An email course essentially involves a sequence of messages sent out at regular intervals—such as once a day or once a week—that helps people reach a specific goal.
You may be able to create an email course by repurposing a single blog post. But more commonly, you’ll have a number of different blog posts that cover different angles on a topic and can be reworked accordingly.
It’s easiest to create an email course in one sitting, or perhaps over a day or two, which helps ensure that the messages run logically after each other and make sense together as a series.
7. Reddit post
For repurposing, Reddit does need to be approached carefully. It’s not the sort of website that tolerates self-serving content — you can’t even link back anywhere from your profile!
So how can you use it for repurposing your blog content?
Your priority should always be to give value, and to avoid giving the impression that anything you post is self-serving.
So start by finding relevant communities (known as subreddits), and get involved. You’ll likely find that you can help with several discussions by repurposing some previous blog content. Add links to other sites where relevant, but avoid linking back to your own.
And avoid adding links to every comment you leave, just contribute in a natural way.
As your reputation grows (referred to as karma on Reddit), you’ll likely be able to get away with the odd link back to your own blog content.
But make sure you’re only linking back occasionally, and that they’re well-diluted with plenty of other links to elsewhere.
A ratio of ten third-party links to one of your own is unlikely to raise any red flags—but proceed carefully!
Related: How to Use Reddit for Marketing
8. Quora answer
It’s generally a lot easier to link back to your own content from your answers on Quora, but you still have to proceed carefully.
As with Reddit:
- Ensure you provide as much value as you can within your answers, by repurposing posts for relevant questions...
- Provide a link back to the original post towards the end of an answer so readers can get more in-depth information if they wish, but…
- Don’t link back from every answer—mix it up a lot, and contribute naturally…
- And provide links to other sites too where relevant and where they provide additional value.
For additional info, see the following more in-depth guide: The Ultimate Guide to Using Quora for Marketing
9. Quora Spaces post
As well as providing answers on Quora, don’t forget Quora Spaces!
Essentially, Quora Spaces is a type of blogging platform, and repurposing blog posts on to it can give you a lot of additional exposure for your content.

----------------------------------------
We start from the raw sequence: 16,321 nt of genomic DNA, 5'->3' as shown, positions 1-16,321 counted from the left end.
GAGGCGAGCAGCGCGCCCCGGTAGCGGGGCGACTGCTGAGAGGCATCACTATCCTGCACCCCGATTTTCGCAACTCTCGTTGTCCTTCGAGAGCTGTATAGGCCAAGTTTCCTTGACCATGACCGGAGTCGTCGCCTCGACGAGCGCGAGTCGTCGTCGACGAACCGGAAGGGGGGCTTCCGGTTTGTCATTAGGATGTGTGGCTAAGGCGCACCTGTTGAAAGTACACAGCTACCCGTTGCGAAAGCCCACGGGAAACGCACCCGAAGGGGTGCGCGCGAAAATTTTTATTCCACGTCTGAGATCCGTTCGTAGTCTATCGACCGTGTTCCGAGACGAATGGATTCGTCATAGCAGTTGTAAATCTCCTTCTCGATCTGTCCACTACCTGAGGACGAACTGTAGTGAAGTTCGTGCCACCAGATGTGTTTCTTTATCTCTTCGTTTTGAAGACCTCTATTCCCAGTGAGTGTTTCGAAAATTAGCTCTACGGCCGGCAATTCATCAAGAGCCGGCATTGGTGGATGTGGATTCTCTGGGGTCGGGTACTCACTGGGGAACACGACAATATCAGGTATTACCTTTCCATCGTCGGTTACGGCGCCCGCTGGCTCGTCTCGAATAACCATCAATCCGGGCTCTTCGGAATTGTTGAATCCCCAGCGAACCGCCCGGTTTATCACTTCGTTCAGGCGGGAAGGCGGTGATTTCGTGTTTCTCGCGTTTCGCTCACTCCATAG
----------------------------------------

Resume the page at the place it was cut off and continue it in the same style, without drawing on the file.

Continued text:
For best results, don’t just copy and paste the content on your blog—keep that unique, so that it grows in authority over time rather than gets diluted.
Instead, rewrite the content into a version that can then be posted elsewhere, including onto Medium (see #11) and as a LinkedIn article (see #12).
10. Blog comment
Leaving comments on other blogs doesn’t do much in terms of SEO, but it can attract incoming traffic and leads.
In fact, Neil Patel found that leaving comments on related blogs wasn’t just effective for traffic, but also increased his authority, credibility and name recognition.
But they had to be longer comments that provided more value, rather than just leaving a few token words.
And your existing blog content is ideal for helping to do that, by simply repurposing part of the post as appropriate.
11. Medium Story
Medium’s an increasingly popular website for long-form text-based content, and is a kind of cross between a blogging platform and a social media website.
And it’s ideal for repurposing your blog content onto.
As your content on the platform grows, so does your audience, and that helps accelerate the number of people reading your content.
However, as mentioned above in the section on Quora Spaces (#9), it’s probably best to have a version of your content for posting on sites like Medium that differs from your original blog post.
Otherwise, you run the risk of Google deciding that the version of a post on Medium has more authority than the one on your own blog, diminishing the value of your blog and the traffic it potentially attracts.
(And yes, this can happen even if you provide a canonical link from Medium back to the post).
12. LinkedIn article
Another such platform, of particular interest if your business is B2B, is LinkedIn, where you’re able to publish articles, either under an individual profile (which is generally preferable) or even under a Company Page.
Such articles appear on LinkedIn, and can also appear on Google and other search engines—but only if you’ve made your articles publicly visible. Here are some instructions on how to do that.
There are of course lots of different types of video content available online, and a multitude of places where videos can be published.
Some appropriate ways to repurpose blog content into video include:
- Video tutorials